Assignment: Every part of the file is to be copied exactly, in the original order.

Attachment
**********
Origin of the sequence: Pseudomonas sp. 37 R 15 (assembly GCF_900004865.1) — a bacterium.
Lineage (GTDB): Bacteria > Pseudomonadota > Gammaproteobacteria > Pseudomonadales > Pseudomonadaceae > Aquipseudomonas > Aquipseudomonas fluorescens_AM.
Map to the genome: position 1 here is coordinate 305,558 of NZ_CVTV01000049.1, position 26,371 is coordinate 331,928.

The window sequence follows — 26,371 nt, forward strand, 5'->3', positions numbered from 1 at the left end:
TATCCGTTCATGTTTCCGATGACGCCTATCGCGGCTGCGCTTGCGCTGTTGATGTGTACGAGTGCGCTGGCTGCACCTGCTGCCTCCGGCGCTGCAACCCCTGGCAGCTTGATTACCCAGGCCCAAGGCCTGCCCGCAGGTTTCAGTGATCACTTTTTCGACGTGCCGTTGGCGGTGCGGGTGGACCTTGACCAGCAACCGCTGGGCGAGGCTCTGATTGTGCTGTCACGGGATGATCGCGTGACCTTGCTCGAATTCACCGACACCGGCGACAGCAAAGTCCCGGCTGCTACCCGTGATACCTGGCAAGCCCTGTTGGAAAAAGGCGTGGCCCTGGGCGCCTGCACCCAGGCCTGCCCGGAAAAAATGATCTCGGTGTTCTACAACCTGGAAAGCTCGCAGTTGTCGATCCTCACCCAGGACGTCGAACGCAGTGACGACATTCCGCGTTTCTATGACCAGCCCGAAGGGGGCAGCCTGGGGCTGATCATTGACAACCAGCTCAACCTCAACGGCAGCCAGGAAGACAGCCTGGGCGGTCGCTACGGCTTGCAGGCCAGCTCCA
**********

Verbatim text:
Origin of the sequence: Pseudomonas sp. 37 R 15 (assembly GCF_900004865.1) — a bacterium.
Lineage (GTDB): Bacteria > Pseudomonadota > Gammaproteobacteria > Pseudomonadales > Pseudomonadaceae > Aquipseudomonas > Aquipseudomonas fluorescens_AM.
Map to the genome: position 1 here is coordinate 305,558 of NZ_CVTV01000049.1, position 26,371 is coordinate 331,928.

The window sequence follows — 26,371 nt, forward strand, 5'->3', positions numbered from 1 at the left end:
TATCCGTTCATGTTTCCGATGACGCCTATCGCGGCTGCGCTTGCGCTGTTGATGTGTACGAGTGCGCTGGCTGCACCTGCTGCCTCCGGCGCTGCAACCCCTGGCAGCTTGATTACCCAGGCCCAAGGCCTGCCCGCAGGTTTCAGTGATCACTTTTTCGACGTGCCGTTGGCGGTGCGGGTGGACCTTGACCAGCAACCGCTGGGCGAGGCTCTGATTGTGCTGTCACGGGATGATCGCGTGACCTTGCTCGAATTCACCGACACCGGCGACAGCAAAGTCCCGGCTGCTACCCGTGATACCTGGCAAGCCCTGTTGGAAAAAGGCGTGGCCCTGGGCGCCTGCACCCAGGCCTGCCCGGAAAAAATGATCTCGGTGTTCTACAACCTGGAAAGCTCGCAGTTGTCGATCCTCACCCAGGACGTCGAACGCAGTGACGACATTCCGCGTTTCTATGACCAGCCCGAAGGGGGCAGCCTGGGGCTGATCATTGACAACCAGCTCAACCTCAACGGCAGCCAGGAAGACAGCCTGGGCGGTCGCTACGGCTTGCAGGCCAGCTCCA